This paper examines the effect of refugee arrivals on attitudes toward immigrants in a global sample of low- and middle-income countries. The authors also explore whether these effects vary across camp and non-camp settings or across situations with progressive and restrictive labor market policies.
To estimate the causal effect of refugee arrivals on host communities’ attitudes towards immigrants and income, the authors: (a) compare attitudes and income at the regional level four years before and four years after large, sudden arrivals of refugees; (b) compare regions that experienced large increases in refugees with those that did not within the same country; and (c) compare effects across different hosting situations (i.e., by employment and encampment policies).
The analysis is based on data covering the period from 2005 to 2018, including: (i) data on attitudes and income from Gallup World Poll (GWP) and 12 additional public opinion surveys; (ii) refugee populations at the sub-national level from UNHCR; and (iii) data on policies on camps from UNHCR and on de jure access to the labor market from Blair et al. (2021).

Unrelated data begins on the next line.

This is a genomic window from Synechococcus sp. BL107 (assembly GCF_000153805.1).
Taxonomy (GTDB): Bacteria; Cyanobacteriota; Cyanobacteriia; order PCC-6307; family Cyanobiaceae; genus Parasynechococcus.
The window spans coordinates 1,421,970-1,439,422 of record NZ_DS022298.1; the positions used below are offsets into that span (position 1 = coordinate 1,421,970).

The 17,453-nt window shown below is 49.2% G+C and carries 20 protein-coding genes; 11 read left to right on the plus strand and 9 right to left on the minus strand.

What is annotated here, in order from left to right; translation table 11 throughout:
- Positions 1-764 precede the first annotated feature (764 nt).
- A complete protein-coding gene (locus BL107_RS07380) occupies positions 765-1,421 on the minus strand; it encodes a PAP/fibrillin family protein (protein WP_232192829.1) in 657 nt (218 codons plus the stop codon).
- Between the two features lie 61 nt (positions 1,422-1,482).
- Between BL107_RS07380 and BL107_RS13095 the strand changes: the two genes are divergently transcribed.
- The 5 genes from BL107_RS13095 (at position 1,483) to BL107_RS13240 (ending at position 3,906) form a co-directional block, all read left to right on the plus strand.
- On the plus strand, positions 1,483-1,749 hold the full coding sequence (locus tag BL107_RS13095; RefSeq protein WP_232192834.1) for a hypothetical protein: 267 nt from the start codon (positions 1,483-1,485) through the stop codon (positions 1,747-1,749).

- Across all regions, large and sudden arrivals of refugees do not have a negative effect on average attitudes towards immigrants or income. On average, there is little effect in the periods immediately following a large wave of refugees across affected regions in lower- and middle-income countries.
- There is little evidence that attitudes towards immigrants or income vary across camp and non-camp settings or across environments with progressive and restrictive labor market policies.
The authors conclude that, “while restrictive policies are often justified to benefit host communities, there is little evidence to support the argument.”